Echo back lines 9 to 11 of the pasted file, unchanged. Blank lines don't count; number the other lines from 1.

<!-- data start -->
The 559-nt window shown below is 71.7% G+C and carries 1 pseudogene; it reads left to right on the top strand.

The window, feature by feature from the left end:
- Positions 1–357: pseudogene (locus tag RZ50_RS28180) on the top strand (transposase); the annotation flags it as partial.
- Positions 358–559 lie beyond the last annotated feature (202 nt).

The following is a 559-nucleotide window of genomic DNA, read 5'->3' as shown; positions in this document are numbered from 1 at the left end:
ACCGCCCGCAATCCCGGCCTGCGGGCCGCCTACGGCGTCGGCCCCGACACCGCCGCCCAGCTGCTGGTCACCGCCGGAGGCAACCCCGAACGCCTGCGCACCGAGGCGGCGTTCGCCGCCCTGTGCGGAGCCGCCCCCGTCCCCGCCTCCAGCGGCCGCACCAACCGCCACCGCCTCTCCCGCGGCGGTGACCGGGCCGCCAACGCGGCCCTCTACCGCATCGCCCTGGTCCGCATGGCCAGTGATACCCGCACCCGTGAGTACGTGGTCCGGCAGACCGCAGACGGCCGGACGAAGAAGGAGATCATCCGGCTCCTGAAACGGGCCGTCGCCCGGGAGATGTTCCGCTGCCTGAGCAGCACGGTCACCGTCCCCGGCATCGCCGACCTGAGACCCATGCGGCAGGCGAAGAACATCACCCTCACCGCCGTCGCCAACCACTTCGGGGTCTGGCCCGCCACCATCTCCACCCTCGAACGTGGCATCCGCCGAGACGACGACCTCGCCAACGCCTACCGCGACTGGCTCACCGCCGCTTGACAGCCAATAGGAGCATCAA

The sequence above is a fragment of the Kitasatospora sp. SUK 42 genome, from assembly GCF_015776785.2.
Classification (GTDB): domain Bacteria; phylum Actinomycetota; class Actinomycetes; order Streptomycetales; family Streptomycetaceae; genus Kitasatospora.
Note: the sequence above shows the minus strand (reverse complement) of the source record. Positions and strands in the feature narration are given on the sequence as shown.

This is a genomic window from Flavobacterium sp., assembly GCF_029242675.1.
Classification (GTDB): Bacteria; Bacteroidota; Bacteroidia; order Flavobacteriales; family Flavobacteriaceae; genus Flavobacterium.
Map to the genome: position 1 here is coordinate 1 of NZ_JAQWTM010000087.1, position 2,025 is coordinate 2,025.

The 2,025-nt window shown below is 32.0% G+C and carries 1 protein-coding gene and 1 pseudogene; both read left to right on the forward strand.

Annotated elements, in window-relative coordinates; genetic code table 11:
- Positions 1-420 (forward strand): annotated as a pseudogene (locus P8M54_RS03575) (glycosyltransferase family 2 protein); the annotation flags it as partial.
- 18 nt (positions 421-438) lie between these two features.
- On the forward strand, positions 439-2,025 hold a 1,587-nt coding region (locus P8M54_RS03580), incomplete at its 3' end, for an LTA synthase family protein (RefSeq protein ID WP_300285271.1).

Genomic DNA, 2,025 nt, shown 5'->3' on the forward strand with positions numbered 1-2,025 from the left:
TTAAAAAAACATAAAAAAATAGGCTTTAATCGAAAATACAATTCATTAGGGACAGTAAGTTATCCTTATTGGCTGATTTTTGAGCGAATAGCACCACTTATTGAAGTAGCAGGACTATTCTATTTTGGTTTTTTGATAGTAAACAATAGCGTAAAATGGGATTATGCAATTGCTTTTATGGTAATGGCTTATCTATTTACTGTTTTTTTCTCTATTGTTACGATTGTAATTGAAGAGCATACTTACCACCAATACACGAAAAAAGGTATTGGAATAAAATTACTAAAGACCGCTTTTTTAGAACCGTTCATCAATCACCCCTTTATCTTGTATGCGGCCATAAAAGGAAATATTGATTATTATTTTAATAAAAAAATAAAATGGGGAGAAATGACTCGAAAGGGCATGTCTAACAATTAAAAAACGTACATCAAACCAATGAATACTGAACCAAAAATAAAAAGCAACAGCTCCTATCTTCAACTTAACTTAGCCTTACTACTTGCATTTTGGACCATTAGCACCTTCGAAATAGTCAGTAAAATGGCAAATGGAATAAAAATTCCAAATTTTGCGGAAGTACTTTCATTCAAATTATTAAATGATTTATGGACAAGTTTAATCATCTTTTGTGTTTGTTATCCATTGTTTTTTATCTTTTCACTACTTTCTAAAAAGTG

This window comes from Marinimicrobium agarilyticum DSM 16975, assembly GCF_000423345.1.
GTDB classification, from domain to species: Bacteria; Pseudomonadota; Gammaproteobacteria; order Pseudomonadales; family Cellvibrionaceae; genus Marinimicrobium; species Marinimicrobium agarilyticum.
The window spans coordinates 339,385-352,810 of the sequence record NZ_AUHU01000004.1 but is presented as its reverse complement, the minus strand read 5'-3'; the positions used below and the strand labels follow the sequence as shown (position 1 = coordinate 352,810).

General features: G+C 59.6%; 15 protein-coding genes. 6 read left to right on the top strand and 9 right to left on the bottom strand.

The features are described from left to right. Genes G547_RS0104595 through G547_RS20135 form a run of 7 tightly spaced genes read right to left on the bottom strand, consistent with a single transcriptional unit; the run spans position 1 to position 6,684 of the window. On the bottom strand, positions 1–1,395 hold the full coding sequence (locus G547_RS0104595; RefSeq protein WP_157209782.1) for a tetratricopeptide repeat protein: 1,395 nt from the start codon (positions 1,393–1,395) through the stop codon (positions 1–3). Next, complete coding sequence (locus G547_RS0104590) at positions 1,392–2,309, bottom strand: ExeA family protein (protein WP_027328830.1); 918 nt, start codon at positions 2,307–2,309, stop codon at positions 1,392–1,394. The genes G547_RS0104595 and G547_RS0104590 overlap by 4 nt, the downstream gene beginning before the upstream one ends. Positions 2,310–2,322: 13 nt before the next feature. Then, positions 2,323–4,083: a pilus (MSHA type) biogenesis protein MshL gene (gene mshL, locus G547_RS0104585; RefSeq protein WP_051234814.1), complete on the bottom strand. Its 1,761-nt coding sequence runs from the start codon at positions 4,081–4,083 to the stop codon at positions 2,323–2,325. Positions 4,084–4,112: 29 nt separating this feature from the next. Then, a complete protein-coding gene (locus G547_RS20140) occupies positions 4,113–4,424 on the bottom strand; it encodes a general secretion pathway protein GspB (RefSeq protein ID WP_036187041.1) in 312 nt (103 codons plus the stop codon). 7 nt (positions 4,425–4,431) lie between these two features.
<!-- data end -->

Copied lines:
Note: the sequence above shows the minus strand (reverse complement) of the source record. Positions and strands in the feature narration are given on the sequence as shown.

This is a genomic window from Flavobacterium sp., assembly GCF_029242675.1.
Classification (GTDB): Bacteria; Bacteroidota; Bacteroidia; order Flavobacteriales; family Flavobacteriaceae; genus Flavobacterium.